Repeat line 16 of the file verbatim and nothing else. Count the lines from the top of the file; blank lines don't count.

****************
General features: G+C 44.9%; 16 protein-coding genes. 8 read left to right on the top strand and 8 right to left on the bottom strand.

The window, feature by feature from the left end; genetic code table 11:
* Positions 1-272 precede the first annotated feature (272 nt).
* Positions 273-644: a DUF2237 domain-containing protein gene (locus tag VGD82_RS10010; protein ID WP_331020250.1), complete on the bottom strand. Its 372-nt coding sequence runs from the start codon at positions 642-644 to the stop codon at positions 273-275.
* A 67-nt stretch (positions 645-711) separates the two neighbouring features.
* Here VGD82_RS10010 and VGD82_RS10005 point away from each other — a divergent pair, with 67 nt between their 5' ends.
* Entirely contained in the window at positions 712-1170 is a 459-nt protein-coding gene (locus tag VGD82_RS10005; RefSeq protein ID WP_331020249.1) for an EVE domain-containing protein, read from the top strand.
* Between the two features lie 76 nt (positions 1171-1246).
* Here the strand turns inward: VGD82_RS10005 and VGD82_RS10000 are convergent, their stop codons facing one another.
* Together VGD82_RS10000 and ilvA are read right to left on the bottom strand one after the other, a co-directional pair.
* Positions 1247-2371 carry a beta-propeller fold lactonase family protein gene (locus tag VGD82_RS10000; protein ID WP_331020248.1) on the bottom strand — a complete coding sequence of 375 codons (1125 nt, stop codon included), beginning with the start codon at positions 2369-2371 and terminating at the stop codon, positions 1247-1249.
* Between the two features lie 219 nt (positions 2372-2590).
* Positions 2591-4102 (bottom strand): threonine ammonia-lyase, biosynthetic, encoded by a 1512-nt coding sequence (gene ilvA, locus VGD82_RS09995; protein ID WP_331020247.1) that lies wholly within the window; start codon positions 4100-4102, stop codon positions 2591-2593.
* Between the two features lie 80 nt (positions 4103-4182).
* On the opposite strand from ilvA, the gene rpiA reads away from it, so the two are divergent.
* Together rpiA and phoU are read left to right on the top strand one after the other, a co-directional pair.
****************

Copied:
* Together rpiA and phoU are read left to right on the top strand one after the other, a co-directional pair.